Tuesday, October 25, 2016

Time to return to the sanity of the Blog World.

"Ditches And Dust"  - Oil on canvas - 12"x24"


It's been quite a while since I devoted any real quality time to keeping this blog up to date, relevant or anything but fodder for cricket noise.  I have decided to calm down the crickets, get relevant and update things Art related, with a touch of life thrown in, and resurrect this dinosaur.

What brings me to this place?  Well, I am thankful for Social Media, Facebook in particular, for what it has brought to the table in terms of Connections with old and new friends, and the  Inspiration that has been to me.  Facebook has been very satisfying, serving as a surrogate crowd to help turn down the quiet of the studio here in Mississippi, and elsewhere.  It has supplanted the 'alone' aspect of our work as artists with many hours of camaraderie.  But for me, it has become like a Roman Colosseum where too many peasants are thrown to the lions, too often.  It's too loud.

I'm going to attempt to funnel viewers and followers of my art, back to this platform, where there aren't obnoxious ads, the constant rush of extraneous, petty subject matter, and all the traffic that jams up and diverts the true meaning of anything that you might want to say about art, painting, or life, on Facebook.

Before the advent of Facebook, this blog stuff was calming, comfortable, and for the most part, a friendly place to share, chat, inform, learn and make connections with collectors and artists.  Many of you have become dear friends, we've shared experiences, art, and life in some cases.  I'm sorry that I have left it behind like I have.  I enjoy other's blogs, and have been noticing a little bit of a return to them with some of the artists who I like to follow.

I know this is old fashioned, Instagram is where most people head now for the instant satisfaction of either sharing or viewing what else is "instantly" (name sake, duh) being shown and shared.  Frankly, Instagram doesn't satisfy my need for the visual experience of seeing art large.  I know I can access it on the laptop, but you can't post to it from there.  Maybe it's the older eyes?  But I can't stare at paintings on a platform that fits into my front jeans pocket, without feeling like I'm not getting the whole enchilada.

The fact that the blog platform isn't "instant", is Exactly why I for one am returning to it.  If there is anyone out there who is not a cricket, stay tuned...

I have been thinking about this since this morning.  I only speak for myself, I'm not trying to suggest that any of this isn't good for someone else.  The other reason that I am really interested in getting back here to the blog is that I think it will slow down my own tendency to post Anything and Everything before I even wash out the brushes or clean off the palette!  I used to really enjoy the chance to show process immediately.  But it is wiser, I think, to allow some germination of an idea before just "blasting it out there"!  No more just snapping a shot and plastering it all over without regard for the quality of the image.  I don't think it's good for how my art is presented to do it that way, and it's not good for the viewers who don't really see the truest representation of my images.


44 comments:

Richard Moran said...

I look forward reading your blog and seeing your works here!! Great idea!!

Christopher O'Handley said...

Welcome back, Marc!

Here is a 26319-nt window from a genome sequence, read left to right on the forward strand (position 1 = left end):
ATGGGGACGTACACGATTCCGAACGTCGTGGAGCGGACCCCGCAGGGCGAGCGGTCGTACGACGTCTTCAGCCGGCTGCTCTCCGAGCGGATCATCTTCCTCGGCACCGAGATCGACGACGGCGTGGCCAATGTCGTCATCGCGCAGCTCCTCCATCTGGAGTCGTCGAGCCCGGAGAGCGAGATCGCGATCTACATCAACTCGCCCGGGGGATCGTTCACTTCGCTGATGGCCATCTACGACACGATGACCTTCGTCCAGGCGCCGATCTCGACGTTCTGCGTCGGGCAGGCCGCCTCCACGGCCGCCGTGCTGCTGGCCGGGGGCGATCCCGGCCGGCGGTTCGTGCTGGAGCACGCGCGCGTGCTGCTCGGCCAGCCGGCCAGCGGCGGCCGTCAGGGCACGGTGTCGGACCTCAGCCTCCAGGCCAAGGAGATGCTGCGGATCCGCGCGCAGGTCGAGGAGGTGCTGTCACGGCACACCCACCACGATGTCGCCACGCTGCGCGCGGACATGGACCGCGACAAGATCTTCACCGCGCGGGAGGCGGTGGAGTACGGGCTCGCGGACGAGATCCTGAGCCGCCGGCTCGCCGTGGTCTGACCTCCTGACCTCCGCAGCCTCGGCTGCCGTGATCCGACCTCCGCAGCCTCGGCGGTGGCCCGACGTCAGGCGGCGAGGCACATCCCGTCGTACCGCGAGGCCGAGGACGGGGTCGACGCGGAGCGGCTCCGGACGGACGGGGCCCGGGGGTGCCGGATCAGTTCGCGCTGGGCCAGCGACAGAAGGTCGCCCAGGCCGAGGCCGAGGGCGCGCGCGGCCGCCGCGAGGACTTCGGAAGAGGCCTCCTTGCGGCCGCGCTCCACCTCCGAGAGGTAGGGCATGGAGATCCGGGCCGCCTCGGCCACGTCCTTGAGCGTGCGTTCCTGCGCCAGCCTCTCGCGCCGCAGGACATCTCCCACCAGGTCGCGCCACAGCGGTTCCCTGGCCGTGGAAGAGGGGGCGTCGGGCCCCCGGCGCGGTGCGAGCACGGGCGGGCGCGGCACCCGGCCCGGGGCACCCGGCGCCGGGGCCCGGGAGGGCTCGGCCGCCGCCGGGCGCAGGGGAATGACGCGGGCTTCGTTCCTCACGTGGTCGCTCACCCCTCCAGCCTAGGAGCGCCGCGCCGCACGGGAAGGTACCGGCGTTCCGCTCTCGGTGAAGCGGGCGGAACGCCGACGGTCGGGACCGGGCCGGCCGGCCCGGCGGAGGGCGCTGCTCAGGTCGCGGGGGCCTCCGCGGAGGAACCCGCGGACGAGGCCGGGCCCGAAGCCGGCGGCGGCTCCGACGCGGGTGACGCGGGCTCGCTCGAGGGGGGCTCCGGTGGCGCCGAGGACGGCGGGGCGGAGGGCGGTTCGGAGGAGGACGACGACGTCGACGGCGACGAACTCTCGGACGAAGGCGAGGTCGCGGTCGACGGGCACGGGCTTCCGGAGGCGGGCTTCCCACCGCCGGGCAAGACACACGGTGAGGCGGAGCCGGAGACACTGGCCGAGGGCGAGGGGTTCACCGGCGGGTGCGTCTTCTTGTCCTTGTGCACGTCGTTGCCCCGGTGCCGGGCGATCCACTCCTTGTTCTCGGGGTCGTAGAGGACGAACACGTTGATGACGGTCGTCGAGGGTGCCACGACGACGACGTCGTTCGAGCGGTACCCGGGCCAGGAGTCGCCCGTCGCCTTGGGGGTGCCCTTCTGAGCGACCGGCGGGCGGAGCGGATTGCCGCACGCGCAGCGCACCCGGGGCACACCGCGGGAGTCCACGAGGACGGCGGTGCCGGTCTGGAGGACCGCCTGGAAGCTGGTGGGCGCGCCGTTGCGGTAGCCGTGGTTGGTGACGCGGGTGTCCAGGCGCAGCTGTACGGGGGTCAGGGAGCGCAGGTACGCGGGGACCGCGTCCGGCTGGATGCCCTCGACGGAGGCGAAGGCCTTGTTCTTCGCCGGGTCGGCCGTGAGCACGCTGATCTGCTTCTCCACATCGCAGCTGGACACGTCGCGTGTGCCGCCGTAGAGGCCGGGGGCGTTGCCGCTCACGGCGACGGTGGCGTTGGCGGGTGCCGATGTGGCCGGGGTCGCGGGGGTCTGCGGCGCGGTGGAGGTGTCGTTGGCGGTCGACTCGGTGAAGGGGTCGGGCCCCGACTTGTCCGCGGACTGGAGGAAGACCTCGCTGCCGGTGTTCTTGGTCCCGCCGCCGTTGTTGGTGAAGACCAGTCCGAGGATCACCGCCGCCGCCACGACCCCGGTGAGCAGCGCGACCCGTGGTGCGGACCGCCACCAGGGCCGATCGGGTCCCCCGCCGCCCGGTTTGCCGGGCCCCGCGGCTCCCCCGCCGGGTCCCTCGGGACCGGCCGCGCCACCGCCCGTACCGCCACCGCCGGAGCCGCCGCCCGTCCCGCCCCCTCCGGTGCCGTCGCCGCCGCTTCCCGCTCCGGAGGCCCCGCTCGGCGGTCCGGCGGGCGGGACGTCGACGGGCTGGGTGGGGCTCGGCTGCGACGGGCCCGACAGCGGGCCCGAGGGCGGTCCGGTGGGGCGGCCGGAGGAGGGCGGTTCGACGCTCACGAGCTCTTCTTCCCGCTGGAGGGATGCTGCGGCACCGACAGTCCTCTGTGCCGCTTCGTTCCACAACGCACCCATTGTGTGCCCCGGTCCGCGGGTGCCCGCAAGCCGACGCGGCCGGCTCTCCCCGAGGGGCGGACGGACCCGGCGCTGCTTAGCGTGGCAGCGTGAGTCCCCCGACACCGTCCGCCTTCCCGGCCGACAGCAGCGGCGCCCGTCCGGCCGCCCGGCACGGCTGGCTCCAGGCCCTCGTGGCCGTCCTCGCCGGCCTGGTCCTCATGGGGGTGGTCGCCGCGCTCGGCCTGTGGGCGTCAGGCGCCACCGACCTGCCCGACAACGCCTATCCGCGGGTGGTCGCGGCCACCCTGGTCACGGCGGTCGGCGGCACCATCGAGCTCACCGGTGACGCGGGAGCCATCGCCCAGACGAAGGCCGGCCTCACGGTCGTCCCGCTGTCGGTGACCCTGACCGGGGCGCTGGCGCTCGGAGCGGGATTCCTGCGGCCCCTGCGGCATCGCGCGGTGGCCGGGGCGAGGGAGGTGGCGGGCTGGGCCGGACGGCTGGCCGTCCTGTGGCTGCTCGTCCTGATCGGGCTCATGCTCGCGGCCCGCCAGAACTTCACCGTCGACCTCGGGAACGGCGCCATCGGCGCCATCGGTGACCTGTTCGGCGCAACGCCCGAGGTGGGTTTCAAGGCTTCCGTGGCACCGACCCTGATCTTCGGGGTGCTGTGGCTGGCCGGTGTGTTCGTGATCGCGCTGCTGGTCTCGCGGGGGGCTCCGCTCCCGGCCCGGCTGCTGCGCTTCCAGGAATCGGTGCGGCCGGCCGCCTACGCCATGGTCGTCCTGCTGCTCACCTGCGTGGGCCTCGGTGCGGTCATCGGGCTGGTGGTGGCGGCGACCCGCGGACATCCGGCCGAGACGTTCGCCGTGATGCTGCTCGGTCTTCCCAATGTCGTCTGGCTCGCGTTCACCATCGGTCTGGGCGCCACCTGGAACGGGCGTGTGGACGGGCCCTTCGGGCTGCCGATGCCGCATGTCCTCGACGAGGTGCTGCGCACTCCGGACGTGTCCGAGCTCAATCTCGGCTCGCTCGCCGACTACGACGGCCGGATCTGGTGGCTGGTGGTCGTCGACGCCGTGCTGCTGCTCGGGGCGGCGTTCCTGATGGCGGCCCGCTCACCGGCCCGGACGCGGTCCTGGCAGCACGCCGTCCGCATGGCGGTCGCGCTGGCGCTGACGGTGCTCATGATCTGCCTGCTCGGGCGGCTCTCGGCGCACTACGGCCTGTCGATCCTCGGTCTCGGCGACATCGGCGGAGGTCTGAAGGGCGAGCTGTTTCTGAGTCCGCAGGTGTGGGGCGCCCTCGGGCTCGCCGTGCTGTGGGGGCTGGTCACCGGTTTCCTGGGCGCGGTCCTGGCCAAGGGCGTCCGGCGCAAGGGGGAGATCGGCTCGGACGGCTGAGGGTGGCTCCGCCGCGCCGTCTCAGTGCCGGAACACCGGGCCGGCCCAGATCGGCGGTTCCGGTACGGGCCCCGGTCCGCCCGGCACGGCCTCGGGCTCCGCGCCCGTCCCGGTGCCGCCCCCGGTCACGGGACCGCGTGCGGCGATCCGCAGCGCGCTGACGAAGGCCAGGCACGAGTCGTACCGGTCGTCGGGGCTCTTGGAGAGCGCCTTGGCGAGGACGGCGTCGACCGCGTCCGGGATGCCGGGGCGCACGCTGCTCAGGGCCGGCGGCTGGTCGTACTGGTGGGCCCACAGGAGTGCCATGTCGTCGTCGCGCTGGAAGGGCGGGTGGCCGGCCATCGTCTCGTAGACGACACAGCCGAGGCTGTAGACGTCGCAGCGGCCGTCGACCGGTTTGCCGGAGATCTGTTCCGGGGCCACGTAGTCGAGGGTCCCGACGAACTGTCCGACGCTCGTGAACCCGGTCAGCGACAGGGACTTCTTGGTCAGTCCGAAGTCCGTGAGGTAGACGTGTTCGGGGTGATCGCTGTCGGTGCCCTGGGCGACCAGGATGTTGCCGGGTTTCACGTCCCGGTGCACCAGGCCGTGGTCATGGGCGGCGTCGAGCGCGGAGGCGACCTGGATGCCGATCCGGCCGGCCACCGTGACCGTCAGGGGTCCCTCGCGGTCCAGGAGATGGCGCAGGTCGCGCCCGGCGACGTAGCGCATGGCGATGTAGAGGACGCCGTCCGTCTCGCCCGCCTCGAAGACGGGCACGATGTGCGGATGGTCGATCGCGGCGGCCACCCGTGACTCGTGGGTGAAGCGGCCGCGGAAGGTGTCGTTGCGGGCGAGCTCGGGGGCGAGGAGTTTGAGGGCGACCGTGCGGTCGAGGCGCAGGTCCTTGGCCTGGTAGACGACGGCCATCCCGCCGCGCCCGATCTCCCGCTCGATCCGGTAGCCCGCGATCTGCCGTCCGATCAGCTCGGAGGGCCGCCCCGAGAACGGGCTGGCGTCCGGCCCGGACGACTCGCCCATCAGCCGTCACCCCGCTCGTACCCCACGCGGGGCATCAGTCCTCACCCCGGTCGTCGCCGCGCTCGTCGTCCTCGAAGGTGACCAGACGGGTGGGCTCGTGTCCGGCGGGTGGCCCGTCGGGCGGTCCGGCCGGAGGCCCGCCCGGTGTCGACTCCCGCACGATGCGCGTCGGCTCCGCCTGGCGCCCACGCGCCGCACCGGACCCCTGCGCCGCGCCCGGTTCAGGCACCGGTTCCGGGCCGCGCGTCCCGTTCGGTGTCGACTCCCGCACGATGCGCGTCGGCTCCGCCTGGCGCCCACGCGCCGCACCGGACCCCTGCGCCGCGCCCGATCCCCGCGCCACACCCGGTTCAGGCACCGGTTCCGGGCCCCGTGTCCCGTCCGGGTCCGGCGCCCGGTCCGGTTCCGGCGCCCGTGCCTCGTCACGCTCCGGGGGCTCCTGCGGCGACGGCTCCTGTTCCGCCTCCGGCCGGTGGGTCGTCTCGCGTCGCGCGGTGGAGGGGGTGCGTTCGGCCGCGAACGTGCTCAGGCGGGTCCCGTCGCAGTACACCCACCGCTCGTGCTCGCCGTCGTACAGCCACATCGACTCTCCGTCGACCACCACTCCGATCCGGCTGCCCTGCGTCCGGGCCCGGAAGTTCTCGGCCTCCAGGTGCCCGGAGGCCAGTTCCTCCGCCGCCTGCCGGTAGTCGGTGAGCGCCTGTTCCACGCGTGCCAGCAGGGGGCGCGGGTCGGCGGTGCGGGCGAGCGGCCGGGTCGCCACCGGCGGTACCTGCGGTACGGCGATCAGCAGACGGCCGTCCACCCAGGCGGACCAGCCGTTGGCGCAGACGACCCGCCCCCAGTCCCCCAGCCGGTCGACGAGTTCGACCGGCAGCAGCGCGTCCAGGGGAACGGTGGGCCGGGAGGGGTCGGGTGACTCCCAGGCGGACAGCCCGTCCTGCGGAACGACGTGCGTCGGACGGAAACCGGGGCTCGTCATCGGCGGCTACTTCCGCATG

Marc R. Hanson said...

Thanks Richard and Chris! Glad there are two live ones out there!

Paul Nutting said...

I also look forward to your insights, musings, and such. I would be interested to hear some of the important differences for you in painting CO and MS.

John Fleck said...

Welcome back! Your art and blog posts have provided LOTS of inspiration for me.

Cheers - John

Marc R. Hanson said...

Paul... That's a great idea! It's going to take me some time to be here long enough to get out into this place and really paint it though. I will have time beginning in early November. Travel should be wrapped up until Spring then. Thanks for the input, I like it.

Marc R. Hanson said...

Thank you John Fleck!

Claire Beadon Carnell said...

I started posting again to my bog a few weeks ago, and look forward to seeing your painting posts on your blog, Marc. As much as I like Facebook, Blogger seems so much more civilized!

John Fleck said...
This comment has been removed by the author.
cj roughton said...

I so agree and have been waiting on you !!! I like blogs too!

John Fleck said...

Sorry about the multiple posts!

But while I'm here (again), I came across your name in an article on painting nocturnes:
http://www.artistsnetwork.com/articles/art-demos-techniques/plein-air-nocturnes

In it you reference using a particular light:
"(the Naturalamp Full Spectrum Daylight Book Light from Mighty Bright, www.mightybright.com)"

I can't seem to find that light. Was there an error in the article?
I am looking to try nocturnes myself, and am in need of a fairly neutral clamp/clip on light.
Thanks

Peter Yesis said...

You may have inspired me to do the same... feels like I'd be taking the dust cover off an old favorite car that's been hid away in a garage. Facebook connected us with so many instant friends. Perhaps it's time to look beyond the instant. Looking forward to some actual reading and some great thoughtful commentary in your blog.

Norman Nybo said...

Right on, Marc ..... totally agree...started doing the same thing for the same reasons about 2 months ago.

Paul R. Fayard said...

"We can rebuild him. We have the technology. Make him better, stronger, slower." Great way to resurrect the dinosaur! Thanks! Looking forward to the next footprint. Glad it will be in Mississippi mud.

Marc R. Hanson said...

Claire, cj, Norman (Terry?), Peter... Good to hear like minds about this. I agree with Peter, and think that's what is driving this for me... "time to look beyond the instant.". Well said.